Job description of a special needs assistant

Written by sam grover
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Job description of a special needs assistant
Special needs assistants support teachers. (teacher image by Twilight Dragon from Fotolia.com)

Special needs assistants are an essential part of the school system, and need for them has risen since the turn of the century as schools have become more inclusive of special needs children. Special needs assistants do not generally need a college education, and this kind of work is therefore excellent for those who enjoy working with children but do not necessarily have the formal qualifications to be a teacher.

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Duties

The primary duty of a special needs assistant is to make education inclusive to special needs students. This is generally done on a one-on-one basis in a classroom. The teacher teaches the class as a whole while the special needs assistant works exclusively with a child with special needs. The specific duties vary widely depending on the child--some children need comprehensive help from teacher's aids, while some simply need a little bit of supervision or support.

Reasons

Three groups of people benefit from the existence of special needs assistants. The first is the special needs student. With the help of an assistant, a child with special needs can still attend school and learn, an often impossible task without help. The second beneficiary is the teacher. Since special needs children often need a very specific teaching style and curriculum, it is difficult or impossible for a teacher to teach both her class and the student at the same time. The presence of a special needs assistant means the teacher is not spread too thin and is therefore better-equipped to do his job. Finally, the other students in the class benefit from the teacher's ability to give them his full attention and from the special needs assistant's ability to keep the special needs child from being too disruptive.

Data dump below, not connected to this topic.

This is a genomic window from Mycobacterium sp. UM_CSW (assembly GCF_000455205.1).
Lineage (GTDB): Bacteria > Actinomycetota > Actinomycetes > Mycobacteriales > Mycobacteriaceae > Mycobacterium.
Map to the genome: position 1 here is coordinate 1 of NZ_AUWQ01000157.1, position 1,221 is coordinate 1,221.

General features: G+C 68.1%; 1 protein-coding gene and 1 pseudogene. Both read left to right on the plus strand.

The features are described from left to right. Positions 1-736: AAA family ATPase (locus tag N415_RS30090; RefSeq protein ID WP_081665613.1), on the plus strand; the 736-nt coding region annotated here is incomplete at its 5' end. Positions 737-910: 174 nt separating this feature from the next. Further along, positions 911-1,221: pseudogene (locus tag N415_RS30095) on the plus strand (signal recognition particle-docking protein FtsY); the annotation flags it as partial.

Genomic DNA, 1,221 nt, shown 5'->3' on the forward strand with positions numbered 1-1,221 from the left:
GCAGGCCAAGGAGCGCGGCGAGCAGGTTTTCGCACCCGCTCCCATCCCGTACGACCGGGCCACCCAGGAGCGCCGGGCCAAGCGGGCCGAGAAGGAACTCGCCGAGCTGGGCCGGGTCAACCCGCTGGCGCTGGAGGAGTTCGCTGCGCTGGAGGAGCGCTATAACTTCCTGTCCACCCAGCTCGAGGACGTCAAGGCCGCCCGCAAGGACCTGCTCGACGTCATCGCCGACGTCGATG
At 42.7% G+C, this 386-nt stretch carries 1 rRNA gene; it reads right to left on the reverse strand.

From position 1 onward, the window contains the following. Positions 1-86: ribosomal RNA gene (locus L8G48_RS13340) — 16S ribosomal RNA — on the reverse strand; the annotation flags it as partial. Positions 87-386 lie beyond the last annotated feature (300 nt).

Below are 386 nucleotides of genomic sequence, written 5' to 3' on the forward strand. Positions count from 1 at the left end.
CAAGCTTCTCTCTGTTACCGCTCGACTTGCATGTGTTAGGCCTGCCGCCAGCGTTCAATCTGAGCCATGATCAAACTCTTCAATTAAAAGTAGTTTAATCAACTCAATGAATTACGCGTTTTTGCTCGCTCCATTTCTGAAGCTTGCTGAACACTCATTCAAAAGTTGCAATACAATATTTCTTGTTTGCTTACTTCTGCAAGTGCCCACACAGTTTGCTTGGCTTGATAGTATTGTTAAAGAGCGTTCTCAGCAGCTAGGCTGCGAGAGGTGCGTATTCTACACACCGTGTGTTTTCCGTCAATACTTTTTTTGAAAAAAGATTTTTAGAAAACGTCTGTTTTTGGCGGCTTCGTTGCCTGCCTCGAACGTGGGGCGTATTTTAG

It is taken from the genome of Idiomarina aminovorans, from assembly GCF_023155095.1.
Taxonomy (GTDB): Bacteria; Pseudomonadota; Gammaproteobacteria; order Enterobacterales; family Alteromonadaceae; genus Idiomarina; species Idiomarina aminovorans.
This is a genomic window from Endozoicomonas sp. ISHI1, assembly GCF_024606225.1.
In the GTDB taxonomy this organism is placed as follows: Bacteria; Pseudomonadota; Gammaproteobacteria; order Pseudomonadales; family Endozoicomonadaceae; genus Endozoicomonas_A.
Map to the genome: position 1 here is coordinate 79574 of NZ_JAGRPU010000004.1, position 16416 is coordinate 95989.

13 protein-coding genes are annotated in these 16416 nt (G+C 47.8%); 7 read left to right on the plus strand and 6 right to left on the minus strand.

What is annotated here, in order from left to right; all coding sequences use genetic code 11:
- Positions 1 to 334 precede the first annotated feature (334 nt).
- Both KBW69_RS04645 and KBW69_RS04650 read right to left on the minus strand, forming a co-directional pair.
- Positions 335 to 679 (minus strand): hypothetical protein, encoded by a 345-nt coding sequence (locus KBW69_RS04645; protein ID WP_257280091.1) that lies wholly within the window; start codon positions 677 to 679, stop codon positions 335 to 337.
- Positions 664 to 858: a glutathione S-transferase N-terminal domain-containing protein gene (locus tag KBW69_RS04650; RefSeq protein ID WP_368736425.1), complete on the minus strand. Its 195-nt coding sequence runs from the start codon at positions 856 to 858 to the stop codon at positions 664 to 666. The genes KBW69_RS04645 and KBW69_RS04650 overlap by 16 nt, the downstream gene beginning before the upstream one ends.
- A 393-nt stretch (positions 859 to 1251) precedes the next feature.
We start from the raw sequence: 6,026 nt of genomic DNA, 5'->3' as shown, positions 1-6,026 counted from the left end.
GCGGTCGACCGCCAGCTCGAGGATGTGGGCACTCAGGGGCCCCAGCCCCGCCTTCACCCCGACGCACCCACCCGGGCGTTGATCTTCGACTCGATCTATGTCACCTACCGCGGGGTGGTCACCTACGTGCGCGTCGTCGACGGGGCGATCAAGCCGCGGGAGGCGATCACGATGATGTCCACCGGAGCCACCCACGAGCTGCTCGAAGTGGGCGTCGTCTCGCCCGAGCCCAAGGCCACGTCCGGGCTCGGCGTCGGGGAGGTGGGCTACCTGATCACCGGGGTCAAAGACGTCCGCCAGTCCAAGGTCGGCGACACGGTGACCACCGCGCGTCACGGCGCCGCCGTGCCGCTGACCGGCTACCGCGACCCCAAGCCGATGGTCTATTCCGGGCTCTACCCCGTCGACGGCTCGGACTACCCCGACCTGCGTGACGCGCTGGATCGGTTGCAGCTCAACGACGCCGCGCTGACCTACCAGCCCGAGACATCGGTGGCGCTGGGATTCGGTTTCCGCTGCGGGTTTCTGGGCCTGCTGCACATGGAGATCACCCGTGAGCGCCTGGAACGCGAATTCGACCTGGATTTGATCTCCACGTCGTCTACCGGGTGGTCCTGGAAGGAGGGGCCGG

Academic Qualifications

Special needs assistants require only a high school diploma. However, schools give preference to applicants with at least some college education in a related field, like education. Associate degrees exist that prepare graduates for special needs assistant jobs.

Personal Qualities

Special needs assistants must be able to pass a background check, and they often must have a driver's license. They need to be patient and often physically fit because of the lifting that is involved with special needs children. They need to be familiar with a school system's rules and procedures, and prepared to abide by them. Finally, they need to be able to do clerical work, as special needs students generally require a great deal of documentation to track their progress.

Job Outlook

As of 2010, special needs assistants had an average job outlook. The amount of children with special needs is not necessarily on the rise, but turnover is high and the population as a whole is growing, which means that the special needs population is also growing.

Compensation

As of June 2010, the lowest 10 per cent of special needs assistants earned less than £9,750 per year, while the highest 10 per cent earned over £21,450 per year. The middle 50 per cent earned between roughly £11,700 per year and roughly £18,200 per year. It is very important to note that special needs assistant jobs are not generally full-time. This means that not only do they not provide 40 hours a week worth of work, but they also generally do not come with benefits like health insurance.

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